The average cinema-goer must be getting stupider by the day. Disbelief is no longer being suspended, it is being hunted down and scalped, rather like the unsuspecting Nazi soldiers sweeping through the back streets of occupied France in Tarantino’s latest, Inglourious Basterds. Their fate? To die at the hand of one of the least believable characters in recent cinematic memory.

The film’s main focus is the titular basterds, a crack Jewish-American army hit squad, led by Pitt’s insufferable Aldo Raine, who hunt down and massacre Nazis, working closely with British and French intelligence and German double agents. As the plot unfolds, it transpires that this elite group’s masterplan for infiltrating a Nazi gathering at a theatre consists of walking through the front door pretending to be Italian cameramen, despite none of them speaking a word of Italian. (more…)

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BandWagonesque

Why is it that, like the proverbial London buses, films seem to come in twos?

There are a whole series of films that came out within a matter of months or even weeks of each other which share oddly similar themes, for example: Dante’s Peak and Volcano [which, incidentally, is graced with the brilliant tag line “The Coast is Toast”]; Deep Impact and Armageddon; Antz and A Bug’s Life; Mission to Mars and Red Planet; The Illusionist and The Prestige; Tombstone and Wyatt Earp; and, one from the old school, Turner & Hooch and K9.

This has to be more than a co-incidence. Whether it is because there is a hot script going round all the studios which gets made by one studio and the others make a similar (but invariably worse) movie, not wanting to miss out, or because they get wind of a rival’s big project, I can’t believe that all these films with similar plots and/or premises just happen to come out in the same year.

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It’s finally happened. We had M*A*S*H*, and then M*A*S*H*; we had Stargate, and then Stargate SG-1; and, most importantly, we had Clueless, and then Clueless. But now, after the longest decade in history, we have lift-off: building on the success of 10 Things I Hate About You is the brand new… 10 Things I Hate About You.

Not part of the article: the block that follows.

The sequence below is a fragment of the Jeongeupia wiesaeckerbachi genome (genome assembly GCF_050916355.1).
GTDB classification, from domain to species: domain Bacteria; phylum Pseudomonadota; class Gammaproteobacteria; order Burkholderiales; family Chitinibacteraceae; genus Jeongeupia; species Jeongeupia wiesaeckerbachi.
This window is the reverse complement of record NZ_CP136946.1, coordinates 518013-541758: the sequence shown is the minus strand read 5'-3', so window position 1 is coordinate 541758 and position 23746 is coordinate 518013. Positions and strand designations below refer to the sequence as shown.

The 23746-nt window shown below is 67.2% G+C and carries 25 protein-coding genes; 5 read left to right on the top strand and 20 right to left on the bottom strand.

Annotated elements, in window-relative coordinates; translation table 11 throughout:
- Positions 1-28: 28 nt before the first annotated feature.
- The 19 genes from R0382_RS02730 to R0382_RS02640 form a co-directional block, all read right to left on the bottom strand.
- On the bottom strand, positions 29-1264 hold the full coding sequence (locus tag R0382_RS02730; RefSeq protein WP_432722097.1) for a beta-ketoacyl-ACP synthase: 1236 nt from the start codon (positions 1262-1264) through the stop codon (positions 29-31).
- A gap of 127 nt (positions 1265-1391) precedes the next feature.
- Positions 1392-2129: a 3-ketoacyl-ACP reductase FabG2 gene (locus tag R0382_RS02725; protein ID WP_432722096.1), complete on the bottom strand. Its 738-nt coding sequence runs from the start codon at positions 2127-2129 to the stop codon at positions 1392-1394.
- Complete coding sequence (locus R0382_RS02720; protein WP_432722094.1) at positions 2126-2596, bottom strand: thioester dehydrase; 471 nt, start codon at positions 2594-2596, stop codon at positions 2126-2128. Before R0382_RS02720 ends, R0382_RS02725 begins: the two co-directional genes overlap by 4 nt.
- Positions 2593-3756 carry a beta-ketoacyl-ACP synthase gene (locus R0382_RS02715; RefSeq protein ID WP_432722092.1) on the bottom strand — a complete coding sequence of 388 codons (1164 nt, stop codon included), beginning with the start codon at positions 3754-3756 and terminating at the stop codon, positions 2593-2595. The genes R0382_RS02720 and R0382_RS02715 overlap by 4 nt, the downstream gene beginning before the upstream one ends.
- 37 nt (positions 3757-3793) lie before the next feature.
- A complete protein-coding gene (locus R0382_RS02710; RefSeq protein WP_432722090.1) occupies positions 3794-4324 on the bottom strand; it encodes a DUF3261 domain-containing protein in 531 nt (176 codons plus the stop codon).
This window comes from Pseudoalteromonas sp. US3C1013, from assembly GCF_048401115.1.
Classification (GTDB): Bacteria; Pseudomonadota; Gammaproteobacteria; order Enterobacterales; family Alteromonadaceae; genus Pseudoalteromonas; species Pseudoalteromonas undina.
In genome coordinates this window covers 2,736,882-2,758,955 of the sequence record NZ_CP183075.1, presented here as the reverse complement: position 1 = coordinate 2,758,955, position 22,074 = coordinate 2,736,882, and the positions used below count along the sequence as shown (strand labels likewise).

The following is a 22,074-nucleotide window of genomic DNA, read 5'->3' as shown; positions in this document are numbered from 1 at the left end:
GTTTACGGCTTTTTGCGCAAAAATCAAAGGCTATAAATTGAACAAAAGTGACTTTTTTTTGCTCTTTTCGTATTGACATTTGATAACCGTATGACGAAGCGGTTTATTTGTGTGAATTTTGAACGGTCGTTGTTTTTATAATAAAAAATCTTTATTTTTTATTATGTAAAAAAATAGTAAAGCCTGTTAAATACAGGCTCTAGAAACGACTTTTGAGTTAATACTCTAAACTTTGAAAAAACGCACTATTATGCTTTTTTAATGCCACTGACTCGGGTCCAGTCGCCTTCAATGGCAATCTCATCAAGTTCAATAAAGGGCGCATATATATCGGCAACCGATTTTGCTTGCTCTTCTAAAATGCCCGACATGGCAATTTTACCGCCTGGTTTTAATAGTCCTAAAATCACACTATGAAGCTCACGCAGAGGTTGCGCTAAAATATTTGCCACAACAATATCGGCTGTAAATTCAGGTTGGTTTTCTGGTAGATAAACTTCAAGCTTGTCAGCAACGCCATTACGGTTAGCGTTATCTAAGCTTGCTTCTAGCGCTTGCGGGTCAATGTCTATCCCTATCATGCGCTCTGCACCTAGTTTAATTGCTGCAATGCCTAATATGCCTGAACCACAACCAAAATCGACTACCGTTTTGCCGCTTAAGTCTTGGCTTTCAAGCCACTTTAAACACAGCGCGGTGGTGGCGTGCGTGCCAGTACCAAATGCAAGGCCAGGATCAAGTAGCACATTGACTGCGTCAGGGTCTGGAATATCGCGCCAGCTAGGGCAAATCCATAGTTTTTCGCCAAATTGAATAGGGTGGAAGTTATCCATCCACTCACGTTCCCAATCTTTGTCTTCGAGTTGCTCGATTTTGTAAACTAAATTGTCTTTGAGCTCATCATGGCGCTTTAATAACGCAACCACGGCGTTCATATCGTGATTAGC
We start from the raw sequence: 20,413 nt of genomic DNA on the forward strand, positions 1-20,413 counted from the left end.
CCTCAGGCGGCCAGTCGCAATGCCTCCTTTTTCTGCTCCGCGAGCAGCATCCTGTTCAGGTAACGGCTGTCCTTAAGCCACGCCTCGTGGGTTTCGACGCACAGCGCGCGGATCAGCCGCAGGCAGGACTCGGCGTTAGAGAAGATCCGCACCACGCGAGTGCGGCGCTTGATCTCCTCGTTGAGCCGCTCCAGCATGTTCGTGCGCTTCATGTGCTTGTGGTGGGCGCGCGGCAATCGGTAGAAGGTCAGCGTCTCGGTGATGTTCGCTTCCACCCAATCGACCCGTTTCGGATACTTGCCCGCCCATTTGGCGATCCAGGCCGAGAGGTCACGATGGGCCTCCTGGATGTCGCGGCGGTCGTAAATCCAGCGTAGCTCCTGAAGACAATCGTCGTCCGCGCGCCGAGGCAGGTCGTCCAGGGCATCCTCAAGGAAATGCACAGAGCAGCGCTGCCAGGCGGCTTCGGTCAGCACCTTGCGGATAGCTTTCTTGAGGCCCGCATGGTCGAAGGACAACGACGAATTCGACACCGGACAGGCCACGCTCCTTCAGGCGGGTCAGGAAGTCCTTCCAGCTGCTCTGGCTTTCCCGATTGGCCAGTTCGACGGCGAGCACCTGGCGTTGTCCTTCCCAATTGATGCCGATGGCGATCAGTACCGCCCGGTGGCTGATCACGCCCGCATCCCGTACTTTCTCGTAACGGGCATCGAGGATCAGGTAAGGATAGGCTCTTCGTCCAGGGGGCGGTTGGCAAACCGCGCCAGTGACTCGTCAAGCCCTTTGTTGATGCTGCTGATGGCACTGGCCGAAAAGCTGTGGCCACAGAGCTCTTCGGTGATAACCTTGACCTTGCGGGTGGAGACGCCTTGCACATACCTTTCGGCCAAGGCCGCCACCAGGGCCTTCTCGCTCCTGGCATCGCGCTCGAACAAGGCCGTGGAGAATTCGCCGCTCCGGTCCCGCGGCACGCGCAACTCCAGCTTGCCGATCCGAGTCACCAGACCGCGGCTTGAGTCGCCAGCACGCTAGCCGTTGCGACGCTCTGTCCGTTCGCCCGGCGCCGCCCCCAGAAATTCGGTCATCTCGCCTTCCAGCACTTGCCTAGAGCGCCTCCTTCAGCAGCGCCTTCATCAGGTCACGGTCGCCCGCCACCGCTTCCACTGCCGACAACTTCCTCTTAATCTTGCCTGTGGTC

Yes, they’ve uprooted the plot, replaced the late Heath Ledger’s character with a cross between James Dean and the plastic bag kid from American Beauty, and made the Shrew Kat hotter than her sister Bianca, but 10 Things… has finally been adapted for television. (more…)

Check out this guy’s commentary on Sacha Baron Cohen’s new film Brüno.

In fact, his preoccupation with male genitalia and anal sex is so tedious, it makes you forget the real outrage: the inequality of the class system.

What an utter tool.  He claims it were the subs wot dunnit. Bullshit. Thanks to djpatroclus for flagging that one.

Now look at this slightly more sensible offering from Hadley Freeman.  Except it gets a little silly as it goes on:

This is not a tedious example of postmodern liberal columnist twisted logic

That should be the title of her blog.

So how do you define a truly bad film? Most internet ‘bad movie lists’ are populated by low budget B-movies with comedy titles such as “Santa Claus Conquers the Martians”, or my personal favourite, “Ghost and the invisible Bikini”. However, I’d like to turn my attention away from the harmless ‘so bad it’s good’ sub-genre to focus on what I believe are a few of the true stinkers of the past twenty years or so.

I’m a firm believer in judging a film based on (a) whether it accomplishes what it’s setting out to do and (b) whether it’s as good as it thinks it is. For that reason it’s a little unfair to mention films such as “Stop! Or my mum will shoot”, tagline: ‘She did the laundry, washed the windows and scrubbed the floors. Now, she’s gonna clean up the streets.’ (more…)